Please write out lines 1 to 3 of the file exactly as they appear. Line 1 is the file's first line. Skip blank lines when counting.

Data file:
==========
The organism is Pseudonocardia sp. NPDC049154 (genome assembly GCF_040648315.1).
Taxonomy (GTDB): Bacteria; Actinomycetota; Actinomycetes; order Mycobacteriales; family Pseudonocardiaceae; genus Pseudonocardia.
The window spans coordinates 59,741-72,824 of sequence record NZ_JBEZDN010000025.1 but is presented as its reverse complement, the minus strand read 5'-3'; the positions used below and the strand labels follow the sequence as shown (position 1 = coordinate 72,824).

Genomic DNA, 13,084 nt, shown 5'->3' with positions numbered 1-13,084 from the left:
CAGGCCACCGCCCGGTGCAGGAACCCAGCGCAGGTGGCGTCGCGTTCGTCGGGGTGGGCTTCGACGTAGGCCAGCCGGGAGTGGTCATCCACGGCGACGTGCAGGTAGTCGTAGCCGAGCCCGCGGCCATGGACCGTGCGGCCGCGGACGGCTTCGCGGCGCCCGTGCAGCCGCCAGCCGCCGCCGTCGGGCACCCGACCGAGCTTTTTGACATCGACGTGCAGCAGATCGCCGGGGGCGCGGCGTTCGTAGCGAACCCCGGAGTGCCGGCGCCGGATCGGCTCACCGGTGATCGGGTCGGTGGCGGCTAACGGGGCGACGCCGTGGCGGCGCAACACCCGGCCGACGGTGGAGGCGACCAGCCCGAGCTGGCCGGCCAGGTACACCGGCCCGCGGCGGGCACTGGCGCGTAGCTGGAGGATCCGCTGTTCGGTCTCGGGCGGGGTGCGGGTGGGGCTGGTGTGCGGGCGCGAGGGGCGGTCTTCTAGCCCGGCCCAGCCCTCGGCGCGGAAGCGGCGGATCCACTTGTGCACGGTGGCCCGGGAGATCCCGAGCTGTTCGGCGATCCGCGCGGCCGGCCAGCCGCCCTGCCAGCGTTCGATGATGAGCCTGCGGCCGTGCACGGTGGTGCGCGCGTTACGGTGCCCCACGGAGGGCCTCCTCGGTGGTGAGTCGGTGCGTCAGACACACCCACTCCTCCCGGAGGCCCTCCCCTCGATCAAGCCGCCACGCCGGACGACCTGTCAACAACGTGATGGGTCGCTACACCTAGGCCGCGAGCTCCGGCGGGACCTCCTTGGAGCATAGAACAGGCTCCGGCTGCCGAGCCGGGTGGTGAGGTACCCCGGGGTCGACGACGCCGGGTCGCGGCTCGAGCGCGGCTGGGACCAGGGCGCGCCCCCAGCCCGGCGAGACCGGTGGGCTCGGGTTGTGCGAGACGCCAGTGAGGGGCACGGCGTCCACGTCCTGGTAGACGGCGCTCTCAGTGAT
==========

The organism is Pseudonocardia sp. NPDC049154 (genome assembly GCF_040648315.1).
Taxonomy (GTDB): Bacteria; Actinomycetota; Actinomycetes; order Mycobacteriales; family Pseudonocardiaceae; genus Pseudonocardia.
The window spans coordinates 59,741-72,824 of sequence record NZ_JBEZDN010000025.1 but is presented as its reverse complement, the minus strand read 5'-3'; the positions used below and the strand labels follow the sequence as shown (position 1 = coordinate 72,824).